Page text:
Some residents wonder why some of the money can't go to help those who feel TVA has turned its back on them. Others say the money can never be enough to offset the spill's impact on a community that relies on attracting Rust Belt and Florida retirees to its lakeside homes.

"Our developers in Roane County are going to suffer for years," Kingston City Councilman Brant Williams has said.

Kingston Realtor Ron Hillman, an affiliate broker with Sail Away Homes & Land in Kingston, said one study found the Kingston area lake property sails down 80 percent compared to other property sales on other East Tennessee lakes last year.

"It just knocked a hole in us here," he said. "Nobody wants to buy here now."

Although TVA contractors have worked at least six days a week and sometimes around the clock, only 1 million cubic yards of ash -- or about 20 percent -- has left Harriman on freight cars bound for a landfill in Perry County, Ala., near Tuscaloosa.

"We expect to have the time-critical ash out of the river by late spring," said Dennis Yankee, environmental manager of the TVA recovery project. "We've made good progress."

When that work is done, TVA will begin removing the ash that spilled into sloughs of the Emory and onto nearby land. For now, that ash has been sculpted and covered with landscaping designed to grow grass and keep the ash from flying in the wind.

Political considerations

In the year since the spill, the event has been the subject of four subcommittee hearings in the U.S. Congress, and was the catalyst to prompt the EPA to revisit coal waste's designation as nonhazardous for the purposes of disposal.

Proven to contain at least a half dozen already-designated hazardous materials, coal waste itself could soon be regulated as a hazardous substance.

In February, EPA administrator Lisa Jackson said the agency would announce a decision about new rule-making for the coal waste disposal.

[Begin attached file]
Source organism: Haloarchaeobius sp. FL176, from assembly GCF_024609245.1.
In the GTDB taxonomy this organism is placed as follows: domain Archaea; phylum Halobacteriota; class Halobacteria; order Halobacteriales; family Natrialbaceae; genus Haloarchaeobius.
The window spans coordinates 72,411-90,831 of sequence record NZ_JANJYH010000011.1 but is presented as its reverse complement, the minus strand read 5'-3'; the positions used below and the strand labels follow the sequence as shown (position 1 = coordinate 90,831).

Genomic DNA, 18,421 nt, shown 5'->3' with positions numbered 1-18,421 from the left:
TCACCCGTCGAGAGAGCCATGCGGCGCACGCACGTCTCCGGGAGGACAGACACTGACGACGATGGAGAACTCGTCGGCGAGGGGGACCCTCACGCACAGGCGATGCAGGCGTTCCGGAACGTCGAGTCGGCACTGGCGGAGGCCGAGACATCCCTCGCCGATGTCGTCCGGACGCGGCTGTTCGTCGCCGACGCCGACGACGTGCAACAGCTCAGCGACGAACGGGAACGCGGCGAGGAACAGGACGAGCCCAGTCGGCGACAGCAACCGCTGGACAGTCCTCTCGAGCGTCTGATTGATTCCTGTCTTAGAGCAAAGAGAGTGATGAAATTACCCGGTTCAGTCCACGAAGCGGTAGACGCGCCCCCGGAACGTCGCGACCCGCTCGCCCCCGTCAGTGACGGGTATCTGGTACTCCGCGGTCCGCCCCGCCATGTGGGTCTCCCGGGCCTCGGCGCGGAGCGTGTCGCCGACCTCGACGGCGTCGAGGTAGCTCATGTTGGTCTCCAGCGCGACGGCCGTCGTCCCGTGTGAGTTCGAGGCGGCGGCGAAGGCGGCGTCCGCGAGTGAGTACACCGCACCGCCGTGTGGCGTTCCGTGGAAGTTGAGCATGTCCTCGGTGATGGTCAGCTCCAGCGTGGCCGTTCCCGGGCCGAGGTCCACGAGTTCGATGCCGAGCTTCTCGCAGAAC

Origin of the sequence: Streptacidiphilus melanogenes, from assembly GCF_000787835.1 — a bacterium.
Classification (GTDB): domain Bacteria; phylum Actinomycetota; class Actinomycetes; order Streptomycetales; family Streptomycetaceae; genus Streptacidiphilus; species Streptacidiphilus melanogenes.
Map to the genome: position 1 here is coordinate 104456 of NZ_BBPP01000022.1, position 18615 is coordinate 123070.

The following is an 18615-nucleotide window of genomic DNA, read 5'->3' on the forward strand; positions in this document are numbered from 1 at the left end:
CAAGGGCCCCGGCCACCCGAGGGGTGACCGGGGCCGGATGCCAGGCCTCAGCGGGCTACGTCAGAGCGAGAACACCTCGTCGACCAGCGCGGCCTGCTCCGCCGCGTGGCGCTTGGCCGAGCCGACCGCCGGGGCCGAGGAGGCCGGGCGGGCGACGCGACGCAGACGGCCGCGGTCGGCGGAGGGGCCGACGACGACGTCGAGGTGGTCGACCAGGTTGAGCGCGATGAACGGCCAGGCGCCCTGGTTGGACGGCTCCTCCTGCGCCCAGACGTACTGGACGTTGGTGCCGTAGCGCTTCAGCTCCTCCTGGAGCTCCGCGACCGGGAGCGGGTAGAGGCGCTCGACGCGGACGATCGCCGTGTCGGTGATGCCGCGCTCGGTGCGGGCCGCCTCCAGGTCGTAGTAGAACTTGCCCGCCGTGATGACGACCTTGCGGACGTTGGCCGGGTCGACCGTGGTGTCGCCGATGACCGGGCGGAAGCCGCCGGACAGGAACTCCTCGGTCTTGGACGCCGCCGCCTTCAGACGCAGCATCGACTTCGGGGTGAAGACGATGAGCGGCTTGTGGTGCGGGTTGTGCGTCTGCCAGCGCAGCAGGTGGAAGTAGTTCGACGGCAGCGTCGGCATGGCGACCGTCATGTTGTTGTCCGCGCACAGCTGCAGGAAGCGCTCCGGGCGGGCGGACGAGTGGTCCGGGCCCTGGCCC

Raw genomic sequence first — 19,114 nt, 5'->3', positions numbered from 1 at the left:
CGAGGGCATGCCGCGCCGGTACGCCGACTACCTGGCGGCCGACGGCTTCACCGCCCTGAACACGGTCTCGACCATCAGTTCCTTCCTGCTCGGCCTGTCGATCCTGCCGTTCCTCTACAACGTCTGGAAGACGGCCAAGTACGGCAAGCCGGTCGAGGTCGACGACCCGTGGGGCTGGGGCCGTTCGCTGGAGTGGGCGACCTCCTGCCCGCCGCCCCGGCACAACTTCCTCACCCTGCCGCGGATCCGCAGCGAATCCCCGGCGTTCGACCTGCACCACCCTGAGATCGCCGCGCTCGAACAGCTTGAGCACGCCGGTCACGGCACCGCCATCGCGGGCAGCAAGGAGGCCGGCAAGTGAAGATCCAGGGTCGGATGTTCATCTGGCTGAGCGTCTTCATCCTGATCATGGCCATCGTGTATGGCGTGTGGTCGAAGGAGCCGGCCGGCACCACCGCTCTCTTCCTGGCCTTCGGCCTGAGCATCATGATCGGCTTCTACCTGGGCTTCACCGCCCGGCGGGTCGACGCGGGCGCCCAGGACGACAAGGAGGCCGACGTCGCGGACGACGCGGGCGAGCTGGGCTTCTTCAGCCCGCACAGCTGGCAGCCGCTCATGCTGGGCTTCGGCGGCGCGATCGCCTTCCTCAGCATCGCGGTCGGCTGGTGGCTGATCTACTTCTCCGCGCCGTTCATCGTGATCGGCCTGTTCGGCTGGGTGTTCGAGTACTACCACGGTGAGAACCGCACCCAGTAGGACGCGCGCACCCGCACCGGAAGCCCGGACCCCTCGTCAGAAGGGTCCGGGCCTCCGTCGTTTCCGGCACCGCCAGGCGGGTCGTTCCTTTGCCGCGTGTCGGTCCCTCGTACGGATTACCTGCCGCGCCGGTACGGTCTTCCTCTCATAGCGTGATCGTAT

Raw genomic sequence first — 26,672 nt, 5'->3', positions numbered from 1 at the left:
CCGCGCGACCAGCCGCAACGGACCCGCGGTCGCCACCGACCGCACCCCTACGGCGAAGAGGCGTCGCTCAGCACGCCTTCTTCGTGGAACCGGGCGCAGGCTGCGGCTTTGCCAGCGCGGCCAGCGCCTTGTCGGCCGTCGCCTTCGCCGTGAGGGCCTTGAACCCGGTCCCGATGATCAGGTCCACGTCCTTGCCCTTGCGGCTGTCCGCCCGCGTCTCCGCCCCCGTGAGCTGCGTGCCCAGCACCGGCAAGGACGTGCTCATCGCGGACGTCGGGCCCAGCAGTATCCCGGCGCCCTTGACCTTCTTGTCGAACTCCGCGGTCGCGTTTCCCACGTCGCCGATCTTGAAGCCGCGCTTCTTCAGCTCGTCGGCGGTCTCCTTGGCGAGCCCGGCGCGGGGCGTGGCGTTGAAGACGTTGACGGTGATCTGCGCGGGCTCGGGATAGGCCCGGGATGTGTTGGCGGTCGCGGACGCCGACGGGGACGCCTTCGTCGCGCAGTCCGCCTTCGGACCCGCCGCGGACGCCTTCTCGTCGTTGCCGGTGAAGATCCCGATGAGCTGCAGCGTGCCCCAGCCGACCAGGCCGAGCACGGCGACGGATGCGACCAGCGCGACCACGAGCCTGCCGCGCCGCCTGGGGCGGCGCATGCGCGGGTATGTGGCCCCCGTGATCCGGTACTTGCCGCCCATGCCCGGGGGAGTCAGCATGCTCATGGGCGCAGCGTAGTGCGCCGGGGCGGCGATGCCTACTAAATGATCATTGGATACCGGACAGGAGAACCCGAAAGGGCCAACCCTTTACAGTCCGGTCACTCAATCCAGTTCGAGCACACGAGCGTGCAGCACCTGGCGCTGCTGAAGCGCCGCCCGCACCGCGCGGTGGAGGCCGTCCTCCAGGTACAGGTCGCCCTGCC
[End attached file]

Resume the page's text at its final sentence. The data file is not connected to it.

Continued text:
If the waste is designated hazardous, the cost of the cleanup, TVA's promise to convert its wet-ash storage ponds to dry ash and hundreds of other coal industry waste disposals efforts will cost significantly more, officials have said. How much more depends on how new regulations are written, TVA's CEO Tom Kilgore said.

TVA would not be the only power company or industry affected. The cost change could swing the pendulum of cost-benefit analyses in almost all future energy source discussions, Dr. Button said.

"The spill really has been the benchmark in the issue about the role of coal and disposal of coal waste, he said.

Aside from the national political debate, the 14 pending lawsuits against TVA over the spill have environmental groups suggesting the agency should be restructured either to a full-fledged federal entity or privatized.


But the residents of Harriman and Kingston say they -- not the policymakers -- are ones left to cope with the uncertainties brought by the spill.

In the Swan Pond community, Terry and Sandy Gupton's farm still has ash on it, and every time there is heavy rain, ash-laden water backs up on the fields where they once grew corn and hay and let their registered Gelvy cattle graze. Now they can't use the contaminated land, and they've had to reduce the size of their herd.

But after the Gupton's countered TVA's only buyout offer, the utility's representative "folded his book up and left," Mr. Gupton said.

"Then we got a letter saying we 'were not affected,'" he said.

Mr. Gupton said that left him little other option but to sue.

TVA spokeswoman Anda Ray has said the agency cannot negotiate with residents who've talked to an attorney.

Mr. Topmiller said TVA made an offer on his home, but it was $75,000 short of what they believe would pay for a fair replacement.

What irked him more, he said, was a clause in the purchase agreement saying the sellers would not hold TVA responsible for any health effects from the spill now or later.

"If it's not a problem, why are they asking us to sign away our health rights?" he said.